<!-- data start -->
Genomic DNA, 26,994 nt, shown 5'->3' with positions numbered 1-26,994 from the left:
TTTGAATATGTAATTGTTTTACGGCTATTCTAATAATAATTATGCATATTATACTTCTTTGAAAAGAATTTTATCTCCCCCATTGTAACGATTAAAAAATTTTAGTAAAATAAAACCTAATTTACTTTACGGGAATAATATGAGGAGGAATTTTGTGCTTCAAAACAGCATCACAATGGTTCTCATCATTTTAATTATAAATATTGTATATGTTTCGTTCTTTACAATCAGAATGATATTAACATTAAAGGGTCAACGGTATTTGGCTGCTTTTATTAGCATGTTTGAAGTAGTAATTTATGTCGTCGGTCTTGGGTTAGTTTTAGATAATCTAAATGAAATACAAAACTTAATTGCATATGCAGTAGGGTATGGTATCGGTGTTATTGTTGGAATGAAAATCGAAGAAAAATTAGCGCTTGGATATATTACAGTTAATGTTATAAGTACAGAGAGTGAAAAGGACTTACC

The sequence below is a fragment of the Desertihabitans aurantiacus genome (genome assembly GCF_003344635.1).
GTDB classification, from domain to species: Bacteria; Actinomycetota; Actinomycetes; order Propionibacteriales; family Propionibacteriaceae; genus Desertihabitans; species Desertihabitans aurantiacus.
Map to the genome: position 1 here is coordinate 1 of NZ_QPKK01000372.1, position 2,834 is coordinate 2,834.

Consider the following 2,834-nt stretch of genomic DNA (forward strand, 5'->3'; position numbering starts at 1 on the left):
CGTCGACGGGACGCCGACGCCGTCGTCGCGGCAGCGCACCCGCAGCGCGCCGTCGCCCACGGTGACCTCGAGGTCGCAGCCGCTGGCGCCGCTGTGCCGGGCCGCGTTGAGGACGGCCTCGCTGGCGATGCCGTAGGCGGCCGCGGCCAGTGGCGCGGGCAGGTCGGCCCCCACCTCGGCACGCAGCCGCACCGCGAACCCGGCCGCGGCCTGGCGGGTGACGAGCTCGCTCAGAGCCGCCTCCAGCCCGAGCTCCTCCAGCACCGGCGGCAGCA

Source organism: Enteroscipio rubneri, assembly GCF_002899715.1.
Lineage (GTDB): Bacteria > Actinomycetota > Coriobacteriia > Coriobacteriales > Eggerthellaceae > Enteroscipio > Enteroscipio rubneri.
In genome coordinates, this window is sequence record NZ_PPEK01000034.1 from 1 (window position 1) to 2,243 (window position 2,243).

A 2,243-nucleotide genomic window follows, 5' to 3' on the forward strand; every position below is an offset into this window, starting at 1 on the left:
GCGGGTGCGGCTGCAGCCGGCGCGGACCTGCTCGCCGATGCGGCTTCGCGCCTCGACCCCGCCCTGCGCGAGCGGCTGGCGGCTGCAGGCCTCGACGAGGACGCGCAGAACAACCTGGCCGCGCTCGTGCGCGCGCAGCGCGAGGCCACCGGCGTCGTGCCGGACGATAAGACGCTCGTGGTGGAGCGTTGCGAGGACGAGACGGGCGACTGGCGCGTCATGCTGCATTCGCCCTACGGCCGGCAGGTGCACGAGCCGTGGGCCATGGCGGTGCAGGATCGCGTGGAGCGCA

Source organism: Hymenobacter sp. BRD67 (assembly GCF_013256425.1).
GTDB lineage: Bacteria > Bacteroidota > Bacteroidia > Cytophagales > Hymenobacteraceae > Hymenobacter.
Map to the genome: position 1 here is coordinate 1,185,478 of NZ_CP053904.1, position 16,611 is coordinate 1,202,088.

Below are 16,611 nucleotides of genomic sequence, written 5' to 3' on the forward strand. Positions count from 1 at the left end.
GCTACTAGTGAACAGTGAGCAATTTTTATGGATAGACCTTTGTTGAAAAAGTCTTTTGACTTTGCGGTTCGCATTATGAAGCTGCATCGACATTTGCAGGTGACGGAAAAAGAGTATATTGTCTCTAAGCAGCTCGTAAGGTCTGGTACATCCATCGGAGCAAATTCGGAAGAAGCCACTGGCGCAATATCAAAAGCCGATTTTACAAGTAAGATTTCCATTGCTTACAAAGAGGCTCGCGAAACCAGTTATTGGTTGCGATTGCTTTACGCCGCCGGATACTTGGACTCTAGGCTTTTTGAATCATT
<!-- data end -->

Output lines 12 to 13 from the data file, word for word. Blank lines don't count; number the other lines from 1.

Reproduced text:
GCGGGTGCGGCTGCAGCCGGCGCGGACCTGCTCGCCGATGCGGCTTCGCGCCTCGACCCCGCCCTGCGCGAGCGGCTGGCGGCTGCAGGCCTCGACGAGGACGCGCAGAACAACCTGGCCGCGCTCGTGCGCGCGCAGCGCGAGGCCACCGGCGTCGTGCCGGACGATAAGACGCTCGTGGTGGAGCGTTGCGAGGACGAGACGGGCGACTGGCGCGTCATGCTGCATTCGCCCTACGGCCGGCAGGTGCACGAGCCGTGGGCCATGGCGGTGCAGGATCGCGTGGAGCGCA

Source organism: Hymenobacter sp. BRD67 (assembly GCF_013256425.1).